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A Conundrum of Centaurs

May 25, 2011

Pholus

PHOLOS (or Pholus) was one of the Peloponnesian kentauroi (centaurs) who dwelt in a cave on Mount Pholoe. He once had cause to entertain the hero Herakles who was passing by in search of the Erymanthian boar. But when Pholos opened his wine-skin to serve the hero, the other kentauroi were thrown into a frenzy by the aroma and attacked. Herakles managed to kill most of them with his arrows, with the few survivors fleeing to far off parts. Pholos himself also died in the ruckuss, through a mishap–for when he was examining one of the poisonous arrows of Herakles, he accidentally dropped it on his foot. After his death the gods rewarded him for his kind hospitality by placing him amongst the stars as constellation Centaurus. His wine cup became the adjacent “Crater.”

Apulian red figure rhyton (drinking cup), in the shape of a bull's head. c. 400-300 B.C.

Pseudo-Apollodorus, Bibliotheca 2. 83 – 87 (trans. Aldrich) (Greek mythographer C2nd A.D.) :

“[Herakles] passing through [Mount] Pholoe [in Arkadia] was entertained by the kentauros Pholos, a son of Seilenos by a Melias [Melian or Malean] Nymphe. He set roast meat before Hercules, while he himself ate his meat raw. When Herakles called for wine, he said he feared to open the jar which belonged to the Kentauroi in common. But Herakles, bidding him be of good courage, opened it, and not long afterwards, scenting the smell, the centaurs arrived at the cave of Pholos, armed with rocks and firs.

The first who dared to enter, Ankhios (Driven Back) and Agrios (Hunter), were repelled by Herakles with a shower of brands, and the rest of them he shot and pursued as far as Malea. There they took refuge with Kheiron, who, after the Lapiths had driven him from Mount Pelion, settled on Malea. Thence they took refuge with Kheiron [NB probably Seilenos in the original myth], who, driven by the Lapithes from Mount Pelion, took up his abode at Malea [a detail invented to combine the myths].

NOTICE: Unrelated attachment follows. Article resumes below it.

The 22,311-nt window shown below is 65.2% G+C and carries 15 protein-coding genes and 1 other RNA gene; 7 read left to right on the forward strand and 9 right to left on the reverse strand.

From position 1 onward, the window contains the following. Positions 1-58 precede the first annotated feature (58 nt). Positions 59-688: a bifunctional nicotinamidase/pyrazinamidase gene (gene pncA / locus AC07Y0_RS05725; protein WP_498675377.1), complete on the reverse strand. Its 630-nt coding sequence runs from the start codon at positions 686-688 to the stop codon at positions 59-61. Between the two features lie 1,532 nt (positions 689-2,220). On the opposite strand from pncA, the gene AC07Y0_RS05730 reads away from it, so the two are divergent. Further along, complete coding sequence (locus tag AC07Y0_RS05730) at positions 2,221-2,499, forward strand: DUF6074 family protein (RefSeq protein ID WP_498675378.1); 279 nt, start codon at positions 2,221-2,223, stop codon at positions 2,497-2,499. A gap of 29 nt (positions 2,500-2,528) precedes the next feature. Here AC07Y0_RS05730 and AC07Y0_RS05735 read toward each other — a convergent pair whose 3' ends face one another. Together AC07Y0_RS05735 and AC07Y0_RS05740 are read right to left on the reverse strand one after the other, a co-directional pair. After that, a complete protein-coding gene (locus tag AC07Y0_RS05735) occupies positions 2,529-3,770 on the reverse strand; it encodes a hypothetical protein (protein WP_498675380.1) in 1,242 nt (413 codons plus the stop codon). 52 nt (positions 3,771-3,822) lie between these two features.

Image credit and article: Of Epic Proportions

As the kentauroi cowered about Kheiron [Seilenos], Herakles shot an arrow at them, which, passing through the arm of Elatos (Beaten), stuck in the knee of Kheiron [Pholos in the Peloponnesian account]. Distressed at this, Herakles ran up to him, drew out the shaft, and applied a medicine which Khiron gave him. But the hurt proving incurable, Khiron retired to the cave and there he wished to die, but he could not, for he was immortal. However, Prometheus offered himself to Zeus to be immortal in his stead, and so Kheiron [Pholos] died.

One quality of Pholus experience is, “I would never have done that if I knew what I was getting into,” sometimes with the added idea, “but I’m glad I did.” A small gesture that leads to something large, a minor project that becomes one’s life work, an experiment that takes on a life of its own, leading to many developments, all are properties of Pholus.  ~ Sourced from Small World Stories

The remaining kentauroi fled this way and that, some to Mount Malea, Eurytion to Pholoe, Nessos to the Euenus river. The rest were taken in at Eleusis by Poseidon, who hid them away on a mountain. As for Pholos, as he was pulling an arrow out of a corpse, he marvelled that such a little object could destroy such enormous adversaries. Just then it slipped from his hand, fell on his foot and instantly killed him. When Herakles returned to Pholoe, he found Pholos dead, so he buried him and proceeded on to find the boar.”

From the Muse

Aaahhhh…..the Devil’s in the details.

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